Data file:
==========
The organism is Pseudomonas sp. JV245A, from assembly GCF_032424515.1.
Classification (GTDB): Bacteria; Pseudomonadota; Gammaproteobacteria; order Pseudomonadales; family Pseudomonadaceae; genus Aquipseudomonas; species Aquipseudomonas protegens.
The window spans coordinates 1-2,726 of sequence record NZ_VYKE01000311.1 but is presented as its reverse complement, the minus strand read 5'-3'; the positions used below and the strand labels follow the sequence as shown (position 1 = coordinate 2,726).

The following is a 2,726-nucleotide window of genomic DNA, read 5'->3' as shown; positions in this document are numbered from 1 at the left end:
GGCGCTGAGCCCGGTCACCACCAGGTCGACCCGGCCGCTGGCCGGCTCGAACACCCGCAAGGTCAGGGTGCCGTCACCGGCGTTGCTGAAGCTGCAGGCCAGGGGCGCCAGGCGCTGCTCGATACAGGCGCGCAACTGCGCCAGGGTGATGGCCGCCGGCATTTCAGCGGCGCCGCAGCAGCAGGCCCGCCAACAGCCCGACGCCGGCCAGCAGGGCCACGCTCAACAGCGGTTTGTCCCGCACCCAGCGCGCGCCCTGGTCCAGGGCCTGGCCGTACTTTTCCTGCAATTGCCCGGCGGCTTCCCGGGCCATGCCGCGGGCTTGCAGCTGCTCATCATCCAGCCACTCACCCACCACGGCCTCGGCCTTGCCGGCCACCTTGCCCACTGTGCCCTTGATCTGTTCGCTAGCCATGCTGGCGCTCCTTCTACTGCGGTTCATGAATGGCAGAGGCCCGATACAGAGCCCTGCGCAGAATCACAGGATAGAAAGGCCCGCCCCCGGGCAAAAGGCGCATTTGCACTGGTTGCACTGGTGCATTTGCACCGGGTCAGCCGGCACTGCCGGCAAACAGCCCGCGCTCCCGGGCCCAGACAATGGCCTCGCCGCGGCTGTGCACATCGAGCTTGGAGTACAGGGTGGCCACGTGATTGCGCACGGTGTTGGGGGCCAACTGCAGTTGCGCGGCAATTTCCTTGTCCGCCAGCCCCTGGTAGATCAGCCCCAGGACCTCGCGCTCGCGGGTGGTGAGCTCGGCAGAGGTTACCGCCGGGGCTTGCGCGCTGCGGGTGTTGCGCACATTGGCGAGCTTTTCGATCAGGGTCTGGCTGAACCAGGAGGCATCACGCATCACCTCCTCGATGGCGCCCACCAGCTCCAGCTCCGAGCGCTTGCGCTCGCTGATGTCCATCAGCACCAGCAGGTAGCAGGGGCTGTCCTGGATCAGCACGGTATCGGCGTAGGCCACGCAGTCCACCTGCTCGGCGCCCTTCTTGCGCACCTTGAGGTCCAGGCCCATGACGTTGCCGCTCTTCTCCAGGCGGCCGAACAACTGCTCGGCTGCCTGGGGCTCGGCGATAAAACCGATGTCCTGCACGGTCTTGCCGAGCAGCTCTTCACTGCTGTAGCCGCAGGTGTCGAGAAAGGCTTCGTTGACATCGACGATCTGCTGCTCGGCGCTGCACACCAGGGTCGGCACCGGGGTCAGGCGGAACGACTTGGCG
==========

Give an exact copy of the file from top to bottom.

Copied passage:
The organism is Pseudomonas sp. JV245A, from assembly GCF_032424515.1.
Classification (GTDB): Bacteria; Pseudomonadota; Gammaproteobacteria; order Pseudomonadales; family Pseudomonadaceae; genus Aquipseudomonas; species Aquipseudomonas protegens.
The window spans coordinates 1-2,726 of sequence record NZ_VYKE01000311.1 but is presented as its reverse complement, the minus strand read 5'-3'; the positions used below and the strand labels follow the sequence as shown (position 1 = coordinate 2,726).

The following is a 2,726-nucleotide window of genomic DNA, read 5'->3' as shown; positions in this document are numbered from 1 at the left end:
GGCGCTGAGCCCGGTCACCACCAGGTCGACCCGGCCGCTGGCCGGCTCGAACACCCGCAAGGTCAGGGTGCCGTCACCGGCGTTGCTGAAGCTGCAGGCCAGGGGCGCCAGGCGCTGCTCGATACAGGCGCGCAACTGCGCCAGGGTGATGGCCGCCGGCATTTCAGCGGCGCCGCAGCAGCAGGCCCGCCAACAGCCCGACGCCGGCCAGCAGGGCCACGCTCAACAGCGGTTTGTCCCGCACCCAGCGCGCGCCCTGGTCCAGGGCCTGGCCGTACTTTTCCTGCAATTGCCCGGCGGCTTCCCGGGCCATGCCGCGGGCTTGCAGCTGCTCATCATCCAGCCACTCACCCACCACGGCCTCGGCCTTGCCGGCCACCTTGCCCACTGTGCCCTTGATCTGTTCGCTAGCCATGCTGGCGCTCCTTCTACTGCGGTTCATGAATGGCAGAGGCCCGATACAGAGCCCTGCGCAGAATCACAGGATAGAAAGGCCCGCCCCCGGGCAAAAGGCGCATTTGCACTGGTTGCACTGGTGCATTTGCACCGGGTCAGCCGGCACTGCCGGCAAACAGCCCGCGCTCCCGGGCCCAGACAATGGCCTCGCCGCGGCTGTGCACATCGAGCTTGGAGTACAGGGTGGCCACGTGATTGCGCACGGTGTTGGGGGCCAACTGCAGTTGCGCGGCAATTTCCTTGTCCGCCAGCCCCTGGTAGATCAGCCCCAGGACCTCGCGCTCGCGGGTGGTGAGCTCGGCAGAGGTTACCGCCGGGGCTTGCGCGCTGCGGGTGTTGCGCACATTGGCGAGCTTTTCGATCAGGGTCTGGCTGAACCAGGAGGCATCACGCATCACCTCCTCGATGGCGCCCACCAGCTCCAGCTCCGAGCGCTTGCGCTCGCTGATGTCCATCAGCACCAGCAGGTAGCAGGGGCTGTCCTGGATCAGCACGGTATCGGCGTAGGCCACGCAGTCCACCTGCTCGGCGCCCTTCTTGCGCACCTTGAGGTCCAGGCCCATGACGTTGCCGCTCTTCTCCAGGCGGCCGAACAACTGCTCGGCTGCCTGGGGCTCGGCGATAAAACCGATGTCCTGCACGGTCTTGCCGAGCAGCTCTTCACTGCTGTAGCCGCAGGTGTCGAGAAAGGCTTCGTTGACATCGACGATCTGCTGCTCGGCGCTGCACACCAGGGTCGGCACCGGGGTCAGGCGGAACGACTTGGCG